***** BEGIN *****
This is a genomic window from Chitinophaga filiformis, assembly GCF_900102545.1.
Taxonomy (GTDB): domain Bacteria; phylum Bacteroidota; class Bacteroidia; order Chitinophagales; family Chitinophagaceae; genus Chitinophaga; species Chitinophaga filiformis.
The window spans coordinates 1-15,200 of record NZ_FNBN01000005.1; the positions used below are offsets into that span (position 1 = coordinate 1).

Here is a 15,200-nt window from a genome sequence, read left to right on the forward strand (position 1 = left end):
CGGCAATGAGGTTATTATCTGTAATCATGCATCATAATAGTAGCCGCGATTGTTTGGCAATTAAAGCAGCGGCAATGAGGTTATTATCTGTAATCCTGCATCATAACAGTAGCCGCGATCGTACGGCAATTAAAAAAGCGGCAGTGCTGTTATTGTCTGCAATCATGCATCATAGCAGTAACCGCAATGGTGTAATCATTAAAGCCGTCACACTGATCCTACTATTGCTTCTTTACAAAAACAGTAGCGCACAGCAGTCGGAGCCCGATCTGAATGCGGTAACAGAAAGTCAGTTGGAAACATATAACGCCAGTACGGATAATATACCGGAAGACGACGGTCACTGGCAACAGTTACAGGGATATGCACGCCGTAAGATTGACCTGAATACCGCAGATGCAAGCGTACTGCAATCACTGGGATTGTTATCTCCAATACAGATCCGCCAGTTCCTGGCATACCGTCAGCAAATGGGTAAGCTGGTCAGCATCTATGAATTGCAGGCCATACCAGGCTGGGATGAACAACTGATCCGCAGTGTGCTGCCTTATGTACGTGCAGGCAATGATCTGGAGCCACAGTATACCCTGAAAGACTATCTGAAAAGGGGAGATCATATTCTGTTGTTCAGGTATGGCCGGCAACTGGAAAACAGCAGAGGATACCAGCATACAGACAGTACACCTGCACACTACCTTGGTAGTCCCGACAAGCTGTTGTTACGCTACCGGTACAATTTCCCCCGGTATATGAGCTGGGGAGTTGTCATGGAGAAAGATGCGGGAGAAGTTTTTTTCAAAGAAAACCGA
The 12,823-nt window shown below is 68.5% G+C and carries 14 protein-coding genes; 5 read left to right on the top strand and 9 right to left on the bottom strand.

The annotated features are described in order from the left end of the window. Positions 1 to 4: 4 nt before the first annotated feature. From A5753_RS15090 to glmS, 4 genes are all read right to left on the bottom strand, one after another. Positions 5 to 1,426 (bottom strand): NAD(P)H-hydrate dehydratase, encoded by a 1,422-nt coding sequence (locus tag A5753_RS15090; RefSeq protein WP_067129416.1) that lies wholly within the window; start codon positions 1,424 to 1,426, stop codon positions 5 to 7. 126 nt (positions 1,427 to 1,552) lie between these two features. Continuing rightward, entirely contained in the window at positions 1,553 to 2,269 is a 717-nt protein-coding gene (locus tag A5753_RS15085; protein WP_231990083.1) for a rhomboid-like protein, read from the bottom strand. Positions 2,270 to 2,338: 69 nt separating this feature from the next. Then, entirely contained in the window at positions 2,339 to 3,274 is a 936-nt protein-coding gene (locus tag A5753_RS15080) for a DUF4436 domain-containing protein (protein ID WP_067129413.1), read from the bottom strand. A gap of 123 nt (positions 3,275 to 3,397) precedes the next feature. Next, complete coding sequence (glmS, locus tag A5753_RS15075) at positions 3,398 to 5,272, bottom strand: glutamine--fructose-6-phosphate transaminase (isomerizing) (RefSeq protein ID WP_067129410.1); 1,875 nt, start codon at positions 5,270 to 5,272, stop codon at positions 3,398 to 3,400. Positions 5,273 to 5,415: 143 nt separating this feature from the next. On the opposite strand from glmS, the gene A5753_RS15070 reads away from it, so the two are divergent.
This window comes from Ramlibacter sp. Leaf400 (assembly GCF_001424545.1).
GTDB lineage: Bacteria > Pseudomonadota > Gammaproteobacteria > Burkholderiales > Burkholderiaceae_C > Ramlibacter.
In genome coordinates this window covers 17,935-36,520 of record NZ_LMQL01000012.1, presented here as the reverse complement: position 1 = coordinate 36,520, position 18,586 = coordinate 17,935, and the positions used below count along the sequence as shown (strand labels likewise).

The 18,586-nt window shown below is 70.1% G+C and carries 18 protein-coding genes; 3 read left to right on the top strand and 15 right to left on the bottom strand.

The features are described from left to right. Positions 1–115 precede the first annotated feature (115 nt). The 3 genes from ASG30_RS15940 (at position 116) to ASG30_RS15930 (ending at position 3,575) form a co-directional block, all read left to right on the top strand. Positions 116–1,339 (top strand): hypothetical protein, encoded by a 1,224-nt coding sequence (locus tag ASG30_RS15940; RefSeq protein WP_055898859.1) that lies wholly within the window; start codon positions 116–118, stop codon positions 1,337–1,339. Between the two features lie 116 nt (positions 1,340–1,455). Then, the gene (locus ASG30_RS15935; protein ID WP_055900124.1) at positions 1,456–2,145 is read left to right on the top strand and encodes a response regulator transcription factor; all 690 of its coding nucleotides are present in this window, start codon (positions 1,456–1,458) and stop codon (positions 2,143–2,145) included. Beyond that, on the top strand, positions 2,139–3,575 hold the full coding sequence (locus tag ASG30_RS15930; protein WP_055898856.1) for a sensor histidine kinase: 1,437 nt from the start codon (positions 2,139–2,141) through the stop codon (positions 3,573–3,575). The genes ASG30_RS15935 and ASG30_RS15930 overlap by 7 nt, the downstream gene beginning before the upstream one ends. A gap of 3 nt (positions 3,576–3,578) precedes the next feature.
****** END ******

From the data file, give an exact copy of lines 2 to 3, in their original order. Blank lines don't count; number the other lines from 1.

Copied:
Taxonomy (GTDB): domain Bacteria; phylum Bacteroidota; class Bacteroidia; order Chitinophagales; family Chitinophagaceae; genus Chitinophaga; species Chitinophaga filiformis.
The window spans coordinates 1-15,200 of record NZ_FNBN01000005.1; the positions used below are offsets into that span (position 1 = coordinate 1).